flipping

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flip

 (flĭp)
v. flipped, flip·ping, flips
v.tr.
1.
a. To throw or toss with a light brisk motion: flipped the ball to the pitcher.
b. To toss in the air, imparting a spin: flip a coin.
2.
a. To cause to turn over or around, especially with a light quick motion: flip over a card; flipped the pancake with a spatula.
b. To turn through (papers, for example); leaf: flipped the pages of the report.
3.
a. To strike quickly or lightly; flick: flipped me on the shoulder with his finger.
b. To move or act on with a quick motion: flip a switch; flipped open her briefcase.
4. To change or reverse (one's position or attitude).
5. To buy and resell (a house, for example) in a short period of time for a profit.
v.intr.
1.
a. To turn over from one side to another or end over end: The canoe flipped over.
b. To turn a somersault, especially in the air.
2.
a. To move up and down in twists and turns: fish flipping about in the net.
b. To move quickly and lightly; snap: The lid flipped open.
3. To leaf; browse: flipped through the catalogue.
4. To change one's mind, especially on a political position.
5. Slang
a. To go crazy.
b. To react strongly and especially enthusiastically: I flipped over the new car.
n.
1. The act of flipping, especially:
a. A flick or tap.
b. A short, quick movement: a flip of the wrist.
c. A somersault.
2. Informal A reversal; a flipflop.
3. A mixed drink made with any of various alcoholic beverages and often including beaten eggs.
adj. flip·per, flip·pest Informal
Marked by casual disrespect; impertinent: a flip answer to a serious question.
Phrasal Verb:
flip out
1. To react strongly; become excited, upset, or angry.
2. To go crazy; have a mental breakdown.
Idioms:
flip (one's) lid Slang
1. To react strongly, as with anger or enthusiasm.
2. To go crazy.
flip (someone) off
Slang To make an obscene gesture toward (someone); give the finger to.

[Perhaps imitative.]

flipping

(ˈflɪpɪŋ)
adj, adv
slang Brit (intensifier): a flipping idiot; it's flipping cold.
[C19: perhaps a euphemism for fucking]
Translations

flipping

[ˈflɪpɪŋ] ADJ (Brit) → condenado

flipping

[ˈflɪpɪŋ] (British)
adv
I can't flipping believe it! → Je ne peux vraiment pas y croire!
flipping horrible → vraiment horrible
adj (= blooming) → fichu(e) before nflip side n
[record] → face f B
[situation] → envers mflip-top bin npoubelle f à couvercle pivotant

flipping

adj, adv (Brit inf emph) → verdammt (inf)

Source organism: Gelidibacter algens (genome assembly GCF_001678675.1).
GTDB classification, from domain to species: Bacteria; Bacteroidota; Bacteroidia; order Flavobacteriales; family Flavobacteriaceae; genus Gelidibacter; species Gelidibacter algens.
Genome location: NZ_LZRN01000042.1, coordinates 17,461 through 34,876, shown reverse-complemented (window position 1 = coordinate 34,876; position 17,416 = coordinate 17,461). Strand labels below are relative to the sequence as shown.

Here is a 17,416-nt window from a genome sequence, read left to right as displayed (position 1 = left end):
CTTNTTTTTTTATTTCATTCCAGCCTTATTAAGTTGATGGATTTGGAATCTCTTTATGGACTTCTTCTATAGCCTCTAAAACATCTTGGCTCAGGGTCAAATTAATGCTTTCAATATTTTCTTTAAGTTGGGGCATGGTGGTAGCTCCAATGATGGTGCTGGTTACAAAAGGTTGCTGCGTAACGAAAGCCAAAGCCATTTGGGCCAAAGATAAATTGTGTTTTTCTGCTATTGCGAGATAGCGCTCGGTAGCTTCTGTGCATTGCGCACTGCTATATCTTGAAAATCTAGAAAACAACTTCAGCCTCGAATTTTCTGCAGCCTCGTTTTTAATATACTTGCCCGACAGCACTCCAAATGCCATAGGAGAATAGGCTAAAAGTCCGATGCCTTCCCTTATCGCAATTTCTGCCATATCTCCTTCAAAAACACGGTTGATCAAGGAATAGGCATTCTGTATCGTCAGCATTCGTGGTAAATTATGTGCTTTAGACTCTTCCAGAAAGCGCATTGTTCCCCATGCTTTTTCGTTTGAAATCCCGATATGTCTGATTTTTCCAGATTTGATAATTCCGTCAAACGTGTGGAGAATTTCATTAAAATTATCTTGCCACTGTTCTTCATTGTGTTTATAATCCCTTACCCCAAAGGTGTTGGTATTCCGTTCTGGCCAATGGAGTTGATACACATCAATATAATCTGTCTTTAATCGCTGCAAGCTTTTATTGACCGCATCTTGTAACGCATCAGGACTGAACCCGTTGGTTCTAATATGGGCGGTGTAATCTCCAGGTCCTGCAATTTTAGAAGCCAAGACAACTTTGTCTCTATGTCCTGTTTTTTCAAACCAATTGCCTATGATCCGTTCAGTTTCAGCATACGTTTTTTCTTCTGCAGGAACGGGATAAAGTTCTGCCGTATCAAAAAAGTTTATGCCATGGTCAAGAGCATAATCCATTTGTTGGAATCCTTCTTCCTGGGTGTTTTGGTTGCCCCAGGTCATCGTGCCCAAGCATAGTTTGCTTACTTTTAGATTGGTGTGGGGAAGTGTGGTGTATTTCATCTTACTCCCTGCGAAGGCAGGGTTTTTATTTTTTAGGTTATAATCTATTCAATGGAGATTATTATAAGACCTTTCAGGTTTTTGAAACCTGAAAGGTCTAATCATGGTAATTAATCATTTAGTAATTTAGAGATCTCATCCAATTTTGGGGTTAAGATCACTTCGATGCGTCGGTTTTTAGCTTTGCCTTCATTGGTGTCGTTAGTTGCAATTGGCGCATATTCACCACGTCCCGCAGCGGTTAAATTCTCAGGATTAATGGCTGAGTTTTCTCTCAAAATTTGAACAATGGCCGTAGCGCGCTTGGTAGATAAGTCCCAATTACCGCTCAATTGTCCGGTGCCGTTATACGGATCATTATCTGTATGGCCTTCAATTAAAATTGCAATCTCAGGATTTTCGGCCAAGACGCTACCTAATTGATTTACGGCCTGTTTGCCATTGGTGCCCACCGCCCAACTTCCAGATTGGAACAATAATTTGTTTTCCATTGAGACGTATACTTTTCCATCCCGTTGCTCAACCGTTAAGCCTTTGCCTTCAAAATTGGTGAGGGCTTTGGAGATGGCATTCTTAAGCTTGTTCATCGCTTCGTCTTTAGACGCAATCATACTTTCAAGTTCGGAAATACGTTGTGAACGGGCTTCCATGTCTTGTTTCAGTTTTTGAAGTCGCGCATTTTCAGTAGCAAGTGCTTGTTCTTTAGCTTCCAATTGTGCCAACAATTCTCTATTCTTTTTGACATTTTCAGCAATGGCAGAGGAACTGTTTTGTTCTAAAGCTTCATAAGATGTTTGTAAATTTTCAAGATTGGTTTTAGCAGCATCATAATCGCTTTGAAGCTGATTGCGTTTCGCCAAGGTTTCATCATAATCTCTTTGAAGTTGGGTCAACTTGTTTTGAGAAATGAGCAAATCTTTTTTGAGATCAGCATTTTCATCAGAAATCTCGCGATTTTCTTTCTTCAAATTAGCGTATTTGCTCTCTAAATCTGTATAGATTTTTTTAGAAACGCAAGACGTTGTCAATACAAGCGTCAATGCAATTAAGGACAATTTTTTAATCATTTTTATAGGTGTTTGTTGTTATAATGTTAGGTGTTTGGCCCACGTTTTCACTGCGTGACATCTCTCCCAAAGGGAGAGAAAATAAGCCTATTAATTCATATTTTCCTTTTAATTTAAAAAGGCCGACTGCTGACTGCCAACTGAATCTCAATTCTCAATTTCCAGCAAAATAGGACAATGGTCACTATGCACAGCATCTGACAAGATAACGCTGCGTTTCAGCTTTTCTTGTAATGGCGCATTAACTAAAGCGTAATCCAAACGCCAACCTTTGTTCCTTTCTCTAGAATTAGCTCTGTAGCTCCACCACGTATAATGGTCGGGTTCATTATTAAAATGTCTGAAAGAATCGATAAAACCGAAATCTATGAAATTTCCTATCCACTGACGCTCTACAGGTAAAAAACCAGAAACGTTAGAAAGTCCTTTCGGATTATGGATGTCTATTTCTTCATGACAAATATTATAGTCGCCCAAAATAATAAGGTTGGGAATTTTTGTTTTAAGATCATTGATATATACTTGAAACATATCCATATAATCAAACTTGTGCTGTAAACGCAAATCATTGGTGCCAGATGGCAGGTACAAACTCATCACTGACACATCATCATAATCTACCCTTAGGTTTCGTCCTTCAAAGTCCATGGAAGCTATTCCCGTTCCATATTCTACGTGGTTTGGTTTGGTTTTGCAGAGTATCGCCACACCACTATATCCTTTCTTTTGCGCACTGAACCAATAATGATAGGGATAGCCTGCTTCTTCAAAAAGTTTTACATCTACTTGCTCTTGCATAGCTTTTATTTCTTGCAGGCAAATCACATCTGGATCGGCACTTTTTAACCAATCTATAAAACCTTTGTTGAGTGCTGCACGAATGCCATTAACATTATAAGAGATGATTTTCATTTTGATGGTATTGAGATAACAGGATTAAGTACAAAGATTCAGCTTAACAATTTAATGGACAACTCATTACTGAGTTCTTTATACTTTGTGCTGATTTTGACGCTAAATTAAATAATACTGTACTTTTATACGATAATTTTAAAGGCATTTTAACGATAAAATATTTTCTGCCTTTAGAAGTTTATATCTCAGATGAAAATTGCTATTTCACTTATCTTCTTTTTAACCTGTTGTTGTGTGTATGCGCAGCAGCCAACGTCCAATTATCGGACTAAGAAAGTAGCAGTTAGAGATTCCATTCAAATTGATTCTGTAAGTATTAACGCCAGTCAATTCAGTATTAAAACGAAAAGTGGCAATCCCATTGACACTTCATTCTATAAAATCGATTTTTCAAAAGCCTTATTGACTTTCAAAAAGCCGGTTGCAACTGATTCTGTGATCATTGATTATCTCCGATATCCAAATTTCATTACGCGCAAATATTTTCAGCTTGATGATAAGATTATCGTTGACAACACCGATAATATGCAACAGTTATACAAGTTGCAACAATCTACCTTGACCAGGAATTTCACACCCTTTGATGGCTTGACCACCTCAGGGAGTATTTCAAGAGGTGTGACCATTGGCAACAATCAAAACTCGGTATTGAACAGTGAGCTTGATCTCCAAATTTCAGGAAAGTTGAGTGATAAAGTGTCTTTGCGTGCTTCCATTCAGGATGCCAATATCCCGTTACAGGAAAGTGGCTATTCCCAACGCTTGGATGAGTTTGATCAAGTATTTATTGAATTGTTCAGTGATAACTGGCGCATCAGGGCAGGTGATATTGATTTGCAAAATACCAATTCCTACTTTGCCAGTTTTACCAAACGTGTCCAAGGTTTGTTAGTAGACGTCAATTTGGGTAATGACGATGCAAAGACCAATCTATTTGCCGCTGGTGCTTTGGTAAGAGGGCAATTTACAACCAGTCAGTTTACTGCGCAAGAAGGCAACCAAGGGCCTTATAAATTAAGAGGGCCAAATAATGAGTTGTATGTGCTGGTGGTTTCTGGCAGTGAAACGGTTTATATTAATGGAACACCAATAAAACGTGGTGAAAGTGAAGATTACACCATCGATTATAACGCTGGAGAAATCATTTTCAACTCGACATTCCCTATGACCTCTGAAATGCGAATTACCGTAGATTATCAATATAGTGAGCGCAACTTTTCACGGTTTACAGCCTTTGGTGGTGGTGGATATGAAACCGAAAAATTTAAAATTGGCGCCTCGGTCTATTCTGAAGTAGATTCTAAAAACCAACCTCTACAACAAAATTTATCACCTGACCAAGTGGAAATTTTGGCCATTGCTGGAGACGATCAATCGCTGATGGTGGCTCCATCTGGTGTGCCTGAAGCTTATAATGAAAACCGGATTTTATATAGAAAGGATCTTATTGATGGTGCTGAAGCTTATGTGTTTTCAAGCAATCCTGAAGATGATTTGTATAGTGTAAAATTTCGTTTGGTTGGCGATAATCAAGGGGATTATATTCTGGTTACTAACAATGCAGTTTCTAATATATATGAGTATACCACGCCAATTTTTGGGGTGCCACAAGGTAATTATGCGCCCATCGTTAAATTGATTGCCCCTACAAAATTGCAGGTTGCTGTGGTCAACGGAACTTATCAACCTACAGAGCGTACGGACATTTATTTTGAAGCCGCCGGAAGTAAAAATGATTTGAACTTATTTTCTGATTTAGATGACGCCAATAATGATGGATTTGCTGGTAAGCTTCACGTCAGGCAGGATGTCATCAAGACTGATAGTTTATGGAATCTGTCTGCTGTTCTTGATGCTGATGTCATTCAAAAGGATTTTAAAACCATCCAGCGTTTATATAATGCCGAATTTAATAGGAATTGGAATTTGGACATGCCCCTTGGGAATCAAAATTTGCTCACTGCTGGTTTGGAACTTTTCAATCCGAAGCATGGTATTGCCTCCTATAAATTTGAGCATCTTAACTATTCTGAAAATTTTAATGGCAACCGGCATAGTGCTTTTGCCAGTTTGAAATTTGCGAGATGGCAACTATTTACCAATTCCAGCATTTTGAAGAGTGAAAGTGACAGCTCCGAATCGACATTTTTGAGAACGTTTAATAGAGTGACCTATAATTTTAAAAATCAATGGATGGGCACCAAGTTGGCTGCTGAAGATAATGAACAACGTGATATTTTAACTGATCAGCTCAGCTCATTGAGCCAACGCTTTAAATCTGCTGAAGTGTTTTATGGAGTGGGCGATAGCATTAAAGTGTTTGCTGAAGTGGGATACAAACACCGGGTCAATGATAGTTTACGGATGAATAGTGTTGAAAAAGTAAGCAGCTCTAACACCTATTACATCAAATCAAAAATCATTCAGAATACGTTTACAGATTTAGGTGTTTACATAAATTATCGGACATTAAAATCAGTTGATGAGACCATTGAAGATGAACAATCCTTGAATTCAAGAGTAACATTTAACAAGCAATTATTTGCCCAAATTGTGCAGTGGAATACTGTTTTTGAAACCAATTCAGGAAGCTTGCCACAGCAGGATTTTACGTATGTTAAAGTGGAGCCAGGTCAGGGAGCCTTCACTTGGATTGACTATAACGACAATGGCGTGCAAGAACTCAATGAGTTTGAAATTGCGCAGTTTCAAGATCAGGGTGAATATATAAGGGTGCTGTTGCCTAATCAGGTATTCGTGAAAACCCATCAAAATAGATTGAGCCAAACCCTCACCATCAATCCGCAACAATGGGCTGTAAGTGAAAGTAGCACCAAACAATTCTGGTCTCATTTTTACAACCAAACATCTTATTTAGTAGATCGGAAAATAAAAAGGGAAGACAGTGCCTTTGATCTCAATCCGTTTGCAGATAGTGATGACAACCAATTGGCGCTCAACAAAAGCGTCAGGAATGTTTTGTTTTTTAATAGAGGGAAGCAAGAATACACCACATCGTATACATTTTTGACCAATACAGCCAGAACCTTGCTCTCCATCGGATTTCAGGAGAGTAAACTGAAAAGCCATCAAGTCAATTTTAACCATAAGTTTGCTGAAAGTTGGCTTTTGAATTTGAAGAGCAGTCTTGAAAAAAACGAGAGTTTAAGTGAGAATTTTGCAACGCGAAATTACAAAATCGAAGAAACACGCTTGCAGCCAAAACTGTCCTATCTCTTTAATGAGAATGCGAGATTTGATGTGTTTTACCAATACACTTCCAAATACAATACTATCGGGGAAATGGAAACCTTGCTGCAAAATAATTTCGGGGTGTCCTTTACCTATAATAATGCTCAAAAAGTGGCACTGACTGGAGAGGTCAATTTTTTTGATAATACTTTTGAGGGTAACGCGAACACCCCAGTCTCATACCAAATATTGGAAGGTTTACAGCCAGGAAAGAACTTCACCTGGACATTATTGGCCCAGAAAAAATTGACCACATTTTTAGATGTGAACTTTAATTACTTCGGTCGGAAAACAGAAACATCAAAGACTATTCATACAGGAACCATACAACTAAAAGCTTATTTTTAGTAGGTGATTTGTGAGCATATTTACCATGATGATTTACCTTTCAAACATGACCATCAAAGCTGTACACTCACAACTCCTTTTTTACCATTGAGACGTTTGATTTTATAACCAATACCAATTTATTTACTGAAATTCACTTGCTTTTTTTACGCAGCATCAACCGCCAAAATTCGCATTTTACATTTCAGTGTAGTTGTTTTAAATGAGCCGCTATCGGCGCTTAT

flipping

[ˈflɪpɪŋ] adj (fam) → maledetto/a
References in periodicals archive ?
The seminars will be helmed by financial thought leader, Eyan Edwards, Kennsington Capital Group's Vice President of Client Development, who will be co-hosting each event, and sharing free of charge, strategies on accessing wealth through "the art flipping houses.
It's a mix of commercial construction, such as the new Hyatt Place at Oakway Center, more multi-family apartment buildings, more single-family homes and more people flipping houses - buying fixer-uppers, remodeling them and selling them, Rooney said.
Fletcher is flipping houses and doing real estate.
There is such a huge trend on social media and HGTV on flipping houses and everybody thinks they're going to be able to go in, find something a little more reasonable and that has really changed some things," said Kim Tyler of the Tyler Group and president of Faulkner County Homebuilders Association.
They flipped houses for a living, before flipping houses ever became a thing, and did all the work themselves.
In terms of investment strategy, 44% of full-timers focused on flipping houses, compared with 39% of part-time investors, while 52% of the latter relied on rental properties versus 43% of full-time investors.
I saved up all my money from acting and at 16 I bought my first property and then I started flipping houses I bought.
In his retirement, Robert enjoyed playing the stock market, flipping houses in the area and was a member of several pool leagues.
His music career may now be virtually non-existent but, in the past few years, he's earned TV airtime flipping houses in Palm Beach and turning a profit.
I can see myself working in my current role for a while and, maybe later owning my own company--or maybe flipping houses, running a hunting ranch, or creating a program for kids--who knows?
Meanwhile, he had started to dabble in real estate on his own, flipping houses in Connecticut, and he started getting excited about the industry.
It didn't take long for him to see the money to be made flipping houses in New Haven, Conn.